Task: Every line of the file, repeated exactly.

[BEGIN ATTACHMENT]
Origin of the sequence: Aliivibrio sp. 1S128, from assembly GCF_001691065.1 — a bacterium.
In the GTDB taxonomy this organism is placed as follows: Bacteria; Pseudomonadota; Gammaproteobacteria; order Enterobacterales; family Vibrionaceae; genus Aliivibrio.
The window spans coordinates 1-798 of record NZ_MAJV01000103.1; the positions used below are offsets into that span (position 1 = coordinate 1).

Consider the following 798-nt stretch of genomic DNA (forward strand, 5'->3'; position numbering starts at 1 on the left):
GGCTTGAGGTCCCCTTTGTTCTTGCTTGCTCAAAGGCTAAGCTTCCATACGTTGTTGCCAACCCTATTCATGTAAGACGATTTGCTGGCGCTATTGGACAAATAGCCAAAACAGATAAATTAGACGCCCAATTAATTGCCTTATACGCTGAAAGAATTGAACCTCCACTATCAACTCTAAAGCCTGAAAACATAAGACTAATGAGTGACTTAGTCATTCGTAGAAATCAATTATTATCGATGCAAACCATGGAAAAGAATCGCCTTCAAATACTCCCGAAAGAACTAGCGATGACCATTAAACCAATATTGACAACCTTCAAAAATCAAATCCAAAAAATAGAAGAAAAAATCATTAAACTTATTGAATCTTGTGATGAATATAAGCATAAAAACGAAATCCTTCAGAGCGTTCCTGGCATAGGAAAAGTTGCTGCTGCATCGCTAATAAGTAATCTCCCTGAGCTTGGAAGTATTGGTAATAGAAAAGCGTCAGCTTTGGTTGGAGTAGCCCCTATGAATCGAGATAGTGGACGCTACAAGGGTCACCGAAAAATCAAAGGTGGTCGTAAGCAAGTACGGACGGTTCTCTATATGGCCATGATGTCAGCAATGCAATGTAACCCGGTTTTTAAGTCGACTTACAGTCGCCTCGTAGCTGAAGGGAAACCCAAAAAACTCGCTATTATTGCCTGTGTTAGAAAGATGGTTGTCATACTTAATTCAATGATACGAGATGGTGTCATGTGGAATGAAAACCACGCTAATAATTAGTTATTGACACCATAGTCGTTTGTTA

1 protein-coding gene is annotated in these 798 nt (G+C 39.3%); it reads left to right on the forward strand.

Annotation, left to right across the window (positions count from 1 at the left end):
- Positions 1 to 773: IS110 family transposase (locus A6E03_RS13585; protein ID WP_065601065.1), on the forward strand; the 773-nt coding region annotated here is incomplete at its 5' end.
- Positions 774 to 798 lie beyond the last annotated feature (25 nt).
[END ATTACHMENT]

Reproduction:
Origin of the sequence: Aliivibrio sp. 1S128, from assembly GCF_001691065.1 — a bacterium.
In the GTDB taxonomy this organism is placed as follows: Bacteria; Pseudomonadota; Gammaproteobacteria; order Enterobacterales; family Vibrionaceae; genus Aliivibrio.
The window spans coordinates 1-798 of record NZ_MAJV01000103.1; the positions used below are offsets into that span (position 1 = coordinate 1).

Consider the following 798-nt stretch of genomic DNA (forward strand, 5'->3'; position numbering starts at 1 on the left):
GGCTTGAGGTCCCCTTTGTTCTTGCTTGCTCAAAGGCTAAGCTTCCATACGTTGTTGCCAACCCTATTCATGTAAGACGATTTGCTGGCGCTATTGGACAAATAGCCAAAACAGATAAATTAGACGCCCAATTAATTGCCTTATACGCTGAAAGAATTGAACCTCCACTATCAACTCTAAAGCCTGAAAACATAAGACTAATGAGTGACTTAGTCATTCGTAGAAATCAATTATTATCGATGCAAACCATGGAAAAGAATCGCCTTCAAATACTCCCGAAAGAACTAGCGATGACCATTAAACCAATATTGACAACCTTCAAAAATCAAATCCAAAAAATAGAAGAAAAAATCATTAAACTTATTGAATCTTGTGATGAATATAAGCATAAAAACGAAATCCTTCAGAGCGTTCCTGGCATAGGAAAAGTTGCTGCTGCATCGCTAATAAGTAATCTCCCTGAGCTTGGAAGTATTGGTAATAGAAAAGCGTCAGCTTTGGTTGGAGTAGCCCCTATGAATCGAGATAGTGGACGCTACAAGGGTCACCGAAAAATCAAAGGTGGTCGTAAGCAAGTACGGACGGTTCTCTATATGGCCATGATGTCAGCAATGCAATGTAACCCGGTTTTTAAGTCGACTTACAGTCGCCTCGTAGCTGAAGGGAAACCCAAAAAACTCGCTATTATTGCCTGTGTTAGAAAGATGGTTGTCATACTTAATTCAATGATACGAGATGGTGTCATGTGGAATGAAAACCACGCTAATAATTAGTTATTGACACCATAGTCGTTTGTTA

1 protein-coding gene is annotated in these 798 nt (G+C 39.3%); it reads left to right on the forward strand.

Annotation, left to right across the window (positions count from 1 at the left end):
- Positions 1 to 773: IS110 family transposase (locus A6E03_RS13585; protein ID WP_065601065.1), on the forward strand; the 773-nt coding region annotated here is incomplete at its 5' end.
- Positions 774 to 798 lie beyond the last annotated feature (25 nt).